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Establishing a treatment protocol for concomitant major burn and trauma patients: a tropical Asian hospital’s experience

Dear Editor,

Burns and trauma represent two of the most severe injuries that both developing and developed countries face today. Concomitant burn and traumatic injuries are significant in terms of disease burden and cost of treatment due to associated high morbidity and mortality.

Existing literature for burn and traumatic injuries encompass injuries derived from terrorism, warfare, natural disasters [1], and accidents. The most significant to date is the large-scale study by Kalson et al. on burn and traumatic injuries in England and Wales [2]. However, literature and outcomes regarding the multidisciplinary management and approach to concomitant burns and trauma in a developed Asian center are limited.

The Singapore General Hospital (SGH) Burns Centre is the only adult burn center in Singapore and is the regional referral center in Southeast Asia. Our center receives 93% of all burn patients in Singapore including mass casualties from the region [3].

We conducted a retrospective case-control “trauma/burns” study of 11 patients with concomitant major burn and traumatic injuries at SGH from 1998 to 2012 obtained from the SGH Burns Registry. Inclusion criteria were trauma with multiple injuries requiring activation of the trauma team (e.g., intracranial injuries, long bone fractures, abdominal injuries, inhalational injuries) and major burns of more than 15% total body surface area (TBSA). Exclusion criteria were patients who were dead on arrival or repatriation cases. We compared this group to a control group of 11 major burn (>15% TBSA) patients without traumatic injuries admitted during the same time period. Controls were randomly matched for TBSA and age.

Both groups had similar demographics and burn characteristics for comparison. The median age is 37 and 39 years in the trauma/burns group and the control group, respectively. Majority of the patients are males (90.9% (n = 10) in trauma/burns, 81.8% (n = 9) in control). The median TBSA is 32% for both groups (16–90% and 15–88% for the trauma/burns group and control group, respectively) and of deep dermal depth.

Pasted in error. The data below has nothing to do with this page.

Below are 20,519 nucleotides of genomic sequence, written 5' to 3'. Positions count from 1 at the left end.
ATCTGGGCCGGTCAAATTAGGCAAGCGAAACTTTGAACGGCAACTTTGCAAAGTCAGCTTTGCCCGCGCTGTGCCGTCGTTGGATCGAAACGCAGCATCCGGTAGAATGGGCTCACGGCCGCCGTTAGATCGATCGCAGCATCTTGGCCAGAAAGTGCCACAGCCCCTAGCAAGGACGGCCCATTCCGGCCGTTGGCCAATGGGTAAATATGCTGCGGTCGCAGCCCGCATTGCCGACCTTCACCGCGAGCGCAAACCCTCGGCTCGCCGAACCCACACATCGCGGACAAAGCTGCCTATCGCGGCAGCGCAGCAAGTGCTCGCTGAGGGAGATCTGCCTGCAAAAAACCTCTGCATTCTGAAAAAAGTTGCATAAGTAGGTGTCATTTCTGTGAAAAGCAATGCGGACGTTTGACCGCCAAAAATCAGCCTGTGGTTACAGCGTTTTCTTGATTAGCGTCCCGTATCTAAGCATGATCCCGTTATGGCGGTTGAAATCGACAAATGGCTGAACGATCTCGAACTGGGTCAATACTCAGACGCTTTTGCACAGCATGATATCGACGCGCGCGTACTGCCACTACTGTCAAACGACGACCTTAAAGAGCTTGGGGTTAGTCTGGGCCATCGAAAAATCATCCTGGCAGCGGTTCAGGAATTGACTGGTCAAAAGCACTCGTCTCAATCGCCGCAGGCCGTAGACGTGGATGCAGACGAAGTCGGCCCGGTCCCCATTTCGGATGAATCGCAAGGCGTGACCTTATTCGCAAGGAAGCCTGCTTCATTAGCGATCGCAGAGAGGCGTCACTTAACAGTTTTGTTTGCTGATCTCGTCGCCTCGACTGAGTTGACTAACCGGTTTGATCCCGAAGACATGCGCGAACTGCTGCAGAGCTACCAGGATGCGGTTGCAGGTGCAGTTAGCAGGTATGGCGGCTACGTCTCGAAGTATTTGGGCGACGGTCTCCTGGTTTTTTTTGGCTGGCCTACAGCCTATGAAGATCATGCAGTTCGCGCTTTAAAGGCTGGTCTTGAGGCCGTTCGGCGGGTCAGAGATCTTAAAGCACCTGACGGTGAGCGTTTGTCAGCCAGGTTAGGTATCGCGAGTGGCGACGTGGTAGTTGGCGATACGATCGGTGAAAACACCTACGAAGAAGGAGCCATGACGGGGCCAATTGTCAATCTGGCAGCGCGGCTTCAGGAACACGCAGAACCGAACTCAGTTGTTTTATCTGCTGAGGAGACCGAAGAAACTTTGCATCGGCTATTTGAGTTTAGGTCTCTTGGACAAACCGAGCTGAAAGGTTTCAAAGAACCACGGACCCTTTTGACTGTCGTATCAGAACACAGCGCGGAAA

Occupational burns (e.g., electric and flash explosions, generator and gas cylinder explosions) is the majority in both study and control groups (73% (n = 8) of patients from both groups). This highlights the importance of workplace safety such as protective equipment, regular preventive maintenance and job-specific hazard analysis implementation.

In our study, the severity and high mortality (36.4%) of patients with concomitant burn and traumatic injuries highlights the focus on managing these critically ill patients well. In contrast, the mortality for control group is 9.1% (n = 1) and the international average mortality rate is lower for burn injuries alone (3.1–18%) [4, 5]. Burn intensive care unit (BICU) admission rate was 90.9% (n = 10) in trauma/burn patients (due to their severe injuries) and 45.5% (n = 5) in the control burns only group. Patients in the trauma/burns group mostly belonged to Clavien Dindo Classification terminal grades of 4A (n = 7) and 5 (n = 4) compared to patients in the control group who were mainly grades of 3B (n = 6) and 3Bd (n = 4).

A seasoned protocol, early resuscitation, robust burn care within the golden hour and definitive surgeries done within 24 h is important for survival. The median time of injury to admission (inclusive of time needed for transfer) was 1 h (0.2–48 h) and 2.5 h (0.25–144 h) in the trauma/burns and control group, respectively. Singapore’s small geographical area ensured that all local trauma/burn patients arrived almost within 1 h of injury. Early resuscitation and communication between paramedics and the emergency department allows for standby of the trauma and burns teams. As such, none of the trauma/burns patients passed away within 24 h of resuscitation.